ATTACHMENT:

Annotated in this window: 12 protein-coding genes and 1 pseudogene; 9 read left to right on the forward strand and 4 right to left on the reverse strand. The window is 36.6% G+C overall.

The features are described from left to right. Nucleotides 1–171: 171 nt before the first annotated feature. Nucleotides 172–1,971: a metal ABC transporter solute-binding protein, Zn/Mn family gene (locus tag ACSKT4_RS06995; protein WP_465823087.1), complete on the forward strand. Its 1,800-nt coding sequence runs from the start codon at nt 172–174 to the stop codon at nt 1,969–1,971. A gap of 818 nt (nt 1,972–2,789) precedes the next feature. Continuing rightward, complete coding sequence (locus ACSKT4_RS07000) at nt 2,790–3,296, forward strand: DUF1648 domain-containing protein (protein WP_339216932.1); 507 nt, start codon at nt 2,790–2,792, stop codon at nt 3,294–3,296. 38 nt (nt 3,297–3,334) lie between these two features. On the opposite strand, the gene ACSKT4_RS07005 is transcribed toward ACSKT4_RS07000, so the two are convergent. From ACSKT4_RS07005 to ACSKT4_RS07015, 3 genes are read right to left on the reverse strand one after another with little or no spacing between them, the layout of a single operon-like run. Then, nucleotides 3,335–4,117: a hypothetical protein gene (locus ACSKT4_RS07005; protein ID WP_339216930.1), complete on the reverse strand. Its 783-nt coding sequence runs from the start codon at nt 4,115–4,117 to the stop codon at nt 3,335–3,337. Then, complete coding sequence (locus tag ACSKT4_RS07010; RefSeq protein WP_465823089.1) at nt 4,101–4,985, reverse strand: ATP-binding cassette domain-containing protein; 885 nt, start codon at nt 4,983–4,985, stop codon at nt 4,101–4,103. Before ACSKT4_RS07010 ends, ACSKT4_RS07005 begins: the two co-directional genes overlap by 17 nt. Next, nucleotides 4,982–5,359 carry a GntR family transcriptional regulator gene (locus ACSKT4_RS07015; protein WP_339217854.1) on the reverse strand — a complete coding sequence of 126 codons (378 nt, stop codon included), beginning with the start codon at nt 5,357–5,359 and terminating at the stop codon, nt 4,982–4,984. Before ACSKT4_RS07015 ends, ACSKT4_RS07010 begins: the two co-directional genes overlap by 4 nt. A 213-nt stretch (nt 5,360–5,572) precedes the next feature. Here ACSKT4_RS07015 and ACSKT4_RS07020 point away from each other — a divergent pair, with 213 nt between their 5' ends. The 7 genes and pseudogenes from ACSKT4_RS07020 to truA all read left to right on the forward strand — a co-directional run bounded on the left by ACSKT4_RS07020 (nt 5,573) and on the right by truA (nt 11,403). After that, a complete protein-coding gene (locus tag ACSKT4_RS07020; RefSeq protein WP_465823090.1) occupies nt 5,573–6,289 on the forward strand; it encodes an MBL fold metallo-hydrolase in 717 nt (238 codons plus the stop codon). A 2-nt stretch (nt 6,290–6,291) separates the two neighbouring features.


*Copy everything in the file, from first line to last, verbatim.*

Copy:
Annotated in this window: 12 protein-coding genes and 1 pseudogene; 9 read left to right on the forward strand and 4 right to left on the reverse strand. The window is 36.6% G+C overall.

The features are described from left to right. Nucleotides 1–171: 171 nt before the first annotated feature. Nucleotides 172–1,971: a metal ABC transporter solute-binding protein, Zn/Mn family gene (locus tag ACSKT4_RS06995; protein WP_465823087.1), complete on the forward strand. Its 1,800-nt coding sequence runs from the start codon at nt 172–174 to the stop codon at nt 1,969–1,971. A gap of 818 nt (nt 1,972–2,789) precedes the next feature. Continuing rightward, complete coding sequence (locus ACSKT4_RS07000) at nt 2,790–3,296, forward strand: DUF1648 domain-containing protein (protein WP_339216932.1); 507 nt, start codon at nt 2,790–2,792, stop codon at nt 3,294–3,296. 38 nt (nt 3,297–3,334) lie between these two features. On the opposite strand, the gene ACSKT4_RS07005 is transcribed toward ACSKT4_RS07000, so the two are convergent. From ACSKT4_RS07005 to ACSKT4_RS07015, 3 genes are read right to left on the reverse strand one after another with little or no spacing between them, the layout of a single operon-like run. Then, nucleotides 3,335–4,117: a hypothetical protein gene (locus ACSKT4_RS07005; protein ID WP_339216930.1), complete on the reverse strand. Its 783-nt coding sequence runs from the start codon at nt 4,115–4,117 to the stop codon at nt 3,335–3,337. Then, complete coding sequence (locus tag ACSKT4_RS07010; RefSeq protein WP_465823089.1) at nt 4,101–4,985, reverse strand: ATP-binding cassette domain-containing protein; 885 nt, start codon at nt 4,983–4,985, stop codon at nt 4,101–4,103. Before ACSKT4_RS07010 ends, ACSKT4_RS07005 begins: the two co-directional genes overlap by 17 nt. Next, nucleotides 4,982–5,359 carry a GntR family transcriptional regulator gene (locus ACSKT4_RS07015; protein WP_339217854.1) on the reverse strand — a complete coding sequence of 126 codons (378 nt, stop codon included), beginning with the start codon at nt 5,357–5,359 and terminating at the stop codon, nt 4,982–4,984. Before ACSKT4_RS07015 ends, ACSKT4_RS07010 begins: the two co-directional genes overlap by 4 nt. A 213-nt stretch (nt 5,360–5,572) precedes the next feature. Here ACSKT4_RS07015 and ACSKT4_RS07020 point away from each other — a divergent pair, with 213 nt between their 5' ends. The 7 genes and pseudogenes from ACSKT4_RS07020 to truA all read left to right on the forward strand — a co-directional run bounded on the left by ACSKT4_RS07020 (nt 5,573) and on the right by truA (nt 11,403). After that, a complete protein-coding gene (locus tag ACSKT4_RS07020; RefSeq protein WP_465823090.1) occupies nt 5,573–6,289 on the forward strand; it encodes an MBL fold metallo-hydrolase in 717 nt (238 codons plus the stop codon). A 2-nt stretch (nt 6,290–6,291) separates the two neighbouring features.